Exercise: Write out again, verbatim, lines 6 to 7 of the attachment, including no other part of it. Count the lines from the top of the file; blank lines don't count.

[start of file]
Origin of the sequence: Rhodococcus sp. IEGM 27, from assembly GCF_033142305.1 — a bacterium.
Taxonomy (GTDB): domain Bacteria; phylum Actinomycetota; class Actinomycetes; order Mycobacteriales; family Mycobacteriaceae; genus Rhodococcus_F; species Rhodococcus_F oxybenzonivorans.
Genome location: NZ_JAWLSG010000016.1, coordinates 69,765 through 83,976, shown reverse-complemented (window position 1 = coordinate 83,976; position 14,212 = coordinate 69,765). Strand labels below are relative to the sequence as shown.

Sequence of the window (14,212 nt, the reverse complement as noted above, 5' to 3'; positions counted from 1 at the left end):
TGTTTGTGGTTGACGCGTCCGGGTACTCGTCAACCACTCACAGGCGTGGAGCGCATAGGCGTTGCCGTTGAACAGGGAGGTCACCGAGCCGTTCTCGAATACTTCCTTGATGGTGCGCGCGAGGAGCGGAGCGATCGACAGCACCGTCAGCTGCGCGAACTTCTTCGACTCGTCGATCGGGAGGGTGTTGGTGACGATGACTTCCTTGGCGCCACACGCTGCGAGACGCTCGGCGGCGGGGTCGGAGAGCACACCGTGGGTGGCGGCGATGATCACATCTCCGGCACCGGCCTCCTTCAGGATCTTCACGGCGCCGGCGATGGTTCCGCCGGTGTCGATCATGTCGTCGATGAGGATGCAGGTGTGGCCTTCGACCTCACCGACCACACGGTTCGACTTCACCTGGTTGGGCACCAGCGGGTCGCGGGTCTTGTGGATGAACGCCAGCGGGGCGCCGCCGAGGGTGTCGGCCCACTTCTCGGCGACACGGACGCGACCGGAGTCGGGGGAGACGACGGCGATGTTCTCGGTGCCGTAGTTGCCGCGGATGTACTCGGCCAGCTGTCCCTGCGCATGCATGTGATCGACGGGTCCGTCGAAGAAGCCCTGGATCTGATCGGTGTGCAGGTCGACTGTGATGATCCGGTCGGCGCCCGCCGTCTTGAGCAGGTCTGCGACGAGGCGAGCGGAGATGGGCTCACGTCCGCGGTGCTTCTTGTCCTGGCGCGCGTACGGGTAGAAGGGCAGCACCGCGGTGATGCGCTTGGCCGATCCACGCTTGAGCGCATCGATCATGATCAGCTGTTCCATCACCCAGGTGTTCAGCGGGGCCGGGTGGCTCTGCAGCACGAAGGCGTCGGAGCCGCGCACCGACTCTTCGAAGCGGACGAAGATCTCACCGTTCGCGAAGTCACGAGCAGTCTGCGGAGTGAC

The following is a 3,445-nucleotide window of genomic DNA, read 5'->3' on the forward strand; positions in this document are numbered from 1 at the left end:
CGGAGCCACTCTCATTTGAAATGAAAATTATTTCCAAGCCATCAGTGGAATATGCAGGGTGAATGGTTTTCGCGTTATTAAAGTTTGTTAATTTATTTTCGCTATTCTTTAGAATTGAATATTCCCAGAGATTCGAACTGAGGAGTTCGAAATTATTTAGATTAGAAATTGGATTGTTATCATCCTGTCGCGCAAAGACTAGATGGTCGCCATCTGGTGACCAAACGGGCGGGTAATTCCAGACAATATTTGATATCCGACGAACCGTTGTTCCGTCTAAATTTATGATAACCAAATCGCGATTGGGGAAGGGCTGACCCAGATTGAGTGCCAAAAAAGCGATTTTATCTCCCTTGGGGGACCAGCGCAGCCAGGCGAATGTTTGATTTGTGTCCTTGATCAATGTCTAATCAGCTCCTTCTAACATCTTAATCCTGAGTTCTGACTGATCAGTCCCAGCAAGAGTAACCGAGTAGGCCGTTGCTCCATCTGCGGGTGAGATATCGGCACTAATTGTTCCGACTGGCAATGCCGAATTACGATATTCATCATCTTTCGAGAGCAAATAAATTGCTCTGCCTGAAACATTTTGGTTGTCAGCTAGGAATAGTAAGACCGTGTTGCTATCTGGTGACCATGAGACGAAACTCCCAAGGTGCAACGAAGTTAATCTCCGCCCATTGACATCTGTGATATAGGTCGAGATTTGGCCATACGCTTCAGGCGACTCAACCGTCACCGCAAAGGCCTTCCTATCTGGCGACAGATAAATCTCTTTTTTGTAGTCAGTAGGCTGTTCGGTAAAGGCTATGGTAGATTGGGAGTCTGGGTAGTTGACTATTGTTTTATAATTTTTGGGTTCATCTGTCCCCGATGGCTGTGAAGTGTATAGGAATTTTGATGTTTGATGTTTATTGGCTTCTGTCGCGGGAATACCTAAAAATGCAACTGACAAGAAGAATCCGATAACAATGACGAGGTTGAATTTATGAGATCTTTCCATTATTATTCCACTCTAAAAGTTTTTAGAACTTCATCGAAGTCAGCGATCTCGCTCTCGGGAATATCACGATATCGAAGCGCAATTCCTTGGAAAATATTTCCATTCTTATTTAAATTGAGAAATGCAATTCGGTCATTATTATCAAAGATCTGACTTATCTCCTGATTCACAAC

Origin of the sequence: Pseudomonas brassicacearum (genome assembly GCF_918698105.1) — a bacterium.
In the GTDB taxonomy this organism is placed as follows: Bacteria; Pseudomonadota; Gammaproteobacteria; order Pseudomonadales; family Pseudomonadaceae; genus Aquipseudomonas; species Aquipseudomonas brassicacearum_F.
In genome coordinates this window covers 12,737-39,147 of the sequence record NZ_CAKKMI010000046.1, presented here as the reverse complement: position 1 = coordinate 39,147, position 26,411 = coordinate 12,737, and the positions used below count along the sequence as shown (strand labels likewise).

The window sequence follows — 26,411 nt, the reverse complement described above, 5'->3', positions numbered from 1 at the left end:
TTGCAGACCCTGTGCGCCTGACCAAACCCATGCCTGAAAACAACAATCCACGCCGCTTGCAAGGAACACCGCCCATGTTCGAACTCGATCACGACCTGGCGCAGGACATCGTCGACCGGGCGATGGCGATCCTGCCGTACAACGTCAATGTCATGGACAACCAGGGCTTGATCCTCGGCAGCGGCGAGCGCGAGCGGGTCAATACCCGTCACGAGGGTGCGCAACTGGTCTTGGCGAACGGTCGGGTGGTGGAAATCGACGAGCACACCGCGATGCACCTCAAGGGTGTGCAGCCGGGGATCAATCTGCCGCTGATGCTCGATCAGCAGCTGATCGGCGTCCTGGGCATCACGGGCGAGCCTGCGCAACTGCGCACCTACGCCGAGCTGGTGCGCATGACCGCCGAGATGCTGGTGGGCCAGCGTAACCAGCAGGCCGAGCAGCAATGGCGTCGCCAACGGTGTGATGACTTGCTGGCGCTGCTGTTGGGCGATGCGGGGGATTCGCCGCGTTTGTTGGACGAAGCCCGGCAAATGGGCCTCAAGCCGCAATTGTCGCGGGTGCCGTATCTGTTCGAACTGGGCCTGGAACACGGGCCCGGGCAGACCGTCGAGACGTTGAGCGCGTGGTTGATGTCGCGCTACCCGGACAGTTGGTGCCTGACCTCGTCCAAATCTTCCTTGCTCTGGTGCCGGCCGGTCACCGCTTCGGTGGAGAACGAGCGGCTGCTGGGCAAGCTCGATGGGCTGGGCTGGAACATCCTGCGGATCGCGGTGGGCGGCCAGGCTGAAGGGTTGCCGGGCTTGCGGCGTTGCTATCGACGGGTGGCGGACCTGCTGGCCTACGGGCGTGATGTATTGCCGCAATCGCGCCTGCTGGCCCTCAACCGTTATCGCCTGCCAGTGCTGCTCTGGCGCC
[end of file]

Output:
The following is a 3,445-nucleotide window of genomic DNA, read 5'->3' on the forward strand; positions in this document are numbered from 1 at the left end:
CGGAGCCACTCTCATTTGAAATGAAAATTATTTCCAAGCCATCAGTGGAATATGCAGGGTGAATGGTTTTCGCGTTATTAAAGTTTGTTAATTTATTTTCGCTATTCTTTAGAATTGAATATTCCCAGAGATTCGAACTGAGGAGTTCGAAATTATTTAGATTAGAAATTGGATTGTTATCATCCTGTCGCGCAAAGACTAGATGGTCGCCATCTGGTGACCAAACGGGCGGGTAATTCCAGACAATATTTGATATCCGACGAACCGTTGTTCCGTCTAAATTTATGATAACCAAATCGCGATTGGGGAAGGGCTGACCCAGATTGAGTGCCAAAAAAGCGATTTTATCTCCCTTGGGGGACCAGCGCAGCCAGGCGAATGTTTGATTTGTGTCCTTGATCAATGTCTAATCAGCTCCTTCTAACATCTTAATCCTGAGTTCTGACTGATCAGTCCCAGCAAGAGTAACCGAGTAGGCCGTTGCTCCATCTGCGGGTGAGATATCGGCACTAATTGTTCCGACTGGCAATGCCGAATTACGATATTCATCATCTTTCGAGAGCAAATAAATTGCTCTGCCTGAAACATTTTGGTTGTCAGCTAGGAATAGTAAGACCGTGTTGCTATCTGGTGACCATGAGACGAAACTCCCAAGGTGCAACGAAGTTAATCTCCGCCCATTGACATCTGTGATATAGGTCGAGATTTGGCCATACGCTTCAGGCGACTCAACCGTCACCGCAAAGGCCTTCCTATCTGGCGACAGATAAATCTCTTTTTTGTAGTCAGTAGGCTGTTCGGTAAAGGCTATGGTAGATTGGGAGTCTGGGTAGTTGACTATTGTTTTATAATTTTTGGGTTCATCTGTCCCCGATGGCTGTGAAGTGTATAGGAATTTTGATGTTTGATGTTTATTGGCTTCTGTCGCGGGAATACCTAAAAATGCAACTGACAAGAAGAATCCGATAACAATGACGAGGTTGAATTTATGAGATCTTTCCATTATTATTCCACTCTAAAAGTTTTTAGAACTTCATCGAAGTCAGCGATCTCGCTCTCGGGAATATCACGATATCGAAGCGCAATTCCTTGGAAAATATTTCCATTCTTATTTAAATTGAGAAATGCAATTCGGTCATTATTATCAAAGATCTGACTTATCTCCTGATTCACAAC